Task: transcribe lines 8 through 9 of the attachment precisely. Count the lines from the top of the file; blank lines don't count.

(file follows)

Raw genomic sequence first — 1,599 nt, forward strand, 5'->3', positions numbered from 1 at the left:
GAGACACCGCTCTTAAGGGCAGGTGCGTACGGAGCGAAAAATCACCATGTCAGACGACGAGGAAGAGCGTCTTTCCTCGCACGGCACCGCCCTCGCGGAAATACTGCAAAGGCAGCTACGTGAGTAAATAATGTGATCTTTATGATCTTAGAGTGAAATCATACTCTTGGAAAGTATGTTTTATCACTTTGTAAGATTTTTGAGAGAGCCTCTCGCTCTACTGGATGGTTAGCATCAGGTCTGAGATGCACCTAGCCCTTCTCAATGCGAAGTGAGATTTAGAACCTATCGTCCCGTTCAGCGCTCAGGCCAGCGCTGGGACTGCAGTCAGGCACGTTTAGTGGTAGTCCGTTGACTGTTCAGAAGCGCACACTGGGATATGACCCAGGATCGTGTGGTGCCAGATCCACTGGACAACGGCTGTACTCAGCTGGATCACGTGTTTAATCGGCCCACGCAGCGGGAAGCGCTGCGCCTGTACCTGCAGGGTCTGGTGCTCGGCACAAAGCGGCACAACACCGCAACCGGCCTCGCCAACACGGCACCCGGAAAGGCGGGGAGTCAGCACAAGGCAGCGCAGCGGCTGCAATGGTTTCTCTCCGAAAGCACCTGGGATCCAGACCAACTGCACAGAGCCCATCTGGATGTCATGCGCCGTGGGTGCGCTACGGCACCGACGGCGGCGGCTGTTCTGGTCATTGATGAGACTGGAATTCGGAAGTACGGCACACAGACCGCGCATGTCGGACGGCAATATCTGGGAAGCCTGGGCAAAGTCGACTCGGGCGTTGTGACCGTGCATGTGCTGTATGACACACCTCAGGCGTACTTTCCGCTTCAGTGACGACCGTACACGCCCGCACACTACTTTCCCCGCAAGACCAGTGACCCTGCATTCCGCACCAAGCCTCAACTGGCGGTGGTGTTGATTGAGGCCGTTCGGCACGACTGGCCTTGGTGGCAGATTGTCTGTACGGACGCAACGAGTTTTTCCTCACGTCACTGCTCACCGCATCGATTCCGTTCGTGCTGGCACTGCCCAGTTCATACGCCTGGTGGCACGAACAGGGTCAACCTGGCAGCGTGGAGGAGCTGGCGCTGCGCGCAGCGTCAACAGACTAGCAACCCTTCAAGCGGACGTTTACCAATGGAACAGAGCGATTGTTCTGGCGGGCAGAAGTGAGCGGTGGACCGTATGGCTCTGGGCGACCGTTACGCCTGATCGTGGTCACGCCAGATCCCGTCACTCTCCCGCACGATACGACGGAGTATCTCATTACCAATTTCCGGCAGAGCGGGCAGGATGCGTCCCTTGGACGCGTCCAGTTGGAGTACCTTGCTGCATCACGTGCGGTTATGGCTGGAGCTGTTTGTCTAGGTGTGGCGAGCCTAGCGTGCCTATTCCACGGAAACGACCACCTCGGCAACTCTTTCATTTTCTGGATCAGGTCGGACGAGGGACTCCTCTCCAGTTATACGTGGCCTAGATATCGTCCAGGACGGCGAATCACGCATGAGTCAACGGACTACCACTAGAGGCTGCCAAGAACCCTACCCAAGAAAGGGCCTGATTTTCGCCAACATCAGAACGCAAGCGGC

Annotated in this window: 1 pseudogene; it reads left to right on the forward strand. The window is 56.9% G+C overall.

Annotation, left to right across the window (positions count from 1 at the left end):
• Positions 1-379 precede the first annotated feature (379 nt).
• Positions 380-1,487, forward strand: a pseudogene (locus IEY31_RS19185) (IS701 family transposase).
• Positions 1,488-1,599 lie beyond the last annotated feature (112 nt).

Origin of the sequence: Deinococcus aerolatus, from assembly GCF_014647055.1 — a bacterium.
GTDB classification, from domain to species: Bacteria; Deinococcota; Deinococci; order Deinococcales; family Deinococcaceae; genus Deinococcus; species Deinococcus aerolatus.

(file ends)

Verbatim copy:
Origin of the sequence: Deinococcus aerolatus, from assembly GCF_014647055.1 — a bacterium.
GTDB classification, from domain to species: Bacteria; Deinococcota; Deinococci; order Deinococcales; family Deinococcaceae; genus Deinococcus; species Deinococcus aerolatus.